Child DNA donors should have their say
Bioethicists argue for stricter rules at genetic repositories.
Biobanks should revamp how they handle DNA from healthy children, says an international team of bioethics experts. Children whose parents have signed them up for long-term studies should not have their genetic data distributed or made public until the donors consent at an older age, says the team, which publishes its recommendations today in Science1.
"Children should be able to decide, when they're mature enough, about their full or fuller involvement," says Bartha Maria Knoppers, director of the Centre of Genomics and Policy at McGill University in Montreal, Canada, and an author of the paper. If implemented, the recommendation could help protect young participants' privacy, but critics say that it is arbitrary and will hamper research into children's health.
Many large biobank projects, including the US National Children's Study and the Norwegian Mother and Child Cohort Study, are now routinely collecting biological samples from healthy newborns and children. These young participants present a unique ethical challenge. They are too young to give informed consent, so authorization is needed from parents or guardians. But they will eventually become adults who may not wish to share their DNA.
David Gurwitz, director of the National Laboratory for the Genetics of Israeli Populations at Tel-Aviv University in Israel, and lead author of the study, says that the recommendations are needed to safeguard child donors from the risks associated with revealing personal genetic data. "Don't rush into distributing the DNA samples to external researchers, because DNA is a strong, unique identifier," he says. To avoid delays in paediatric research, in-house research facilities should be built so that analyses can continue without samples leaving the biobank until adult consent is obtained, Gurwitz adds.
The paper makes "some excellent suggestions", says Joan Scott, deputy director of the Genetics and Public Policy Center in Washington DC. "It can be expensive to put these safeguards in place, but I think we really need to look at them if we're going to enrol children."
Only the healthy
The policy recommendations should apply only to biobanks that store DNA and lifestyle information from healthy children, the authors note. For disease-specific repositories that collect samples only from children with disorders, the benefits of would-be therapies outweigh the potential risks of lost privacy, they argue.
But many bioethicists take issue with this distinction. Often what starts out as a disease-specific study ends up providing insights into broader health issues and vice versa, says Mats Hansson of Uppsala University in Sweden. "All of these biobanks are of general use," he says. Karen Maschke, of the Hastings Center, a bioethics research institute in Washington DC, notes that the risks of leaked genetic information are the same in both situations. Moreover, she says, patients with diseases rarely benefit personally from participation in studies. "It doesn't seem to me that that dichotomy is justifiable," she says.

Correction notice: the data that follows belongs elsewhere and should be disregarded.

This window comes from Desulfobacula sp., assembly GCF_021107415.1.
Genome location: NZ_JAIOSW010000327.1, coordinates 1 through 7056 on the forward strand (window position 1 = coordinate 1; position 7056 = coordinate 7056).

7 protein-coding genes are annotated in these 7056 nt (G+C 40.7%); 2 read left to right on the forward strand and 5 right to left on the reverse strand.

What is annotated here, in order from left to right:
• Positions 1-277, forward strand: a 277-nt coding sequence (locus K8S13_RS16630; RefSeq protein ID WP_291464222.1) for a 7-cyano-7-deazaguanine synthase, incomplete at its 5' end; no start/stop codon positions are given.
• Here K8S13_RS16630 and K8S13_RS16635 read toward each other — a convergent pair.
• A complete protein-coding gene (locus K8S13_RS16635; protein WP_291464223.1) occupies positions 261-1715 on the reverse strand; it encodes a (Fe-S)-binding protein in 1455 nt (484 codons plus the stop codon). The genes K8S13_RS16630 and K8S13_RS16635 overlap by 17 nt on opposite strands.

Other critics cite the practical difficulties that biobanks would have in implementing the recommendations. Ronald Green, director of the Ethics Institute at Dartmouth College in Hanover, New Hampshire, says that the requirement to re-contact all children years later is unnecessarily strict and "could be a nightmare". It also might introduce biases into the data by eliminating all but the least mobile individuals. What's more, the mandate for adult consent is not an overwhelming concern for people, says Benjamin Wilfond, director of the Treuman Katz Center for Pediatric Bioethics at Seattle Children's Hospital in Washington. Last month, he reported the results of a survey that found that 67% of the nearly 1200 respondents wouldn't mind the continued use of childhood DNA samples and data if they couldn't be re-contacted later for consent as adults2.
The arguments over re-contact may be "a red herring", says Lainie Friedman Ross, associate director of the University of Chicago's MacLean Center for Clinical Medical Ethics in Illinois. If biobanks can't track down child donors as adults, then they also won't have all the corresponding information about lifestyle choices and environmental exposures that are needed for long-term studies. "The data are useless unless we're following these individuals," she says.
But Green says there's little point in trying to stop the spread of genetic data. To better protect child donors, Green proposes strengthening legislation, such as the US Genetic Information Nondiscrimination Act of 2008, to prevent biological information from being used in a prejudicial manner. "The reality is we're going into a world where that DNA is going to be available," Green says, "and the protections we need are the legal protections".
- Gurwitz, D., Fortier, I., Lunshof, J. E. & Knoppers, B. M. Science 325, 818-819 (2009).
- Goldenberg, A. J., Hull, S. C., Botkin, J. R. & Wilfond, B. S. J. Pediatr. advance online publication doi:10.1016/j.jpeds.2009.04.034 (2009).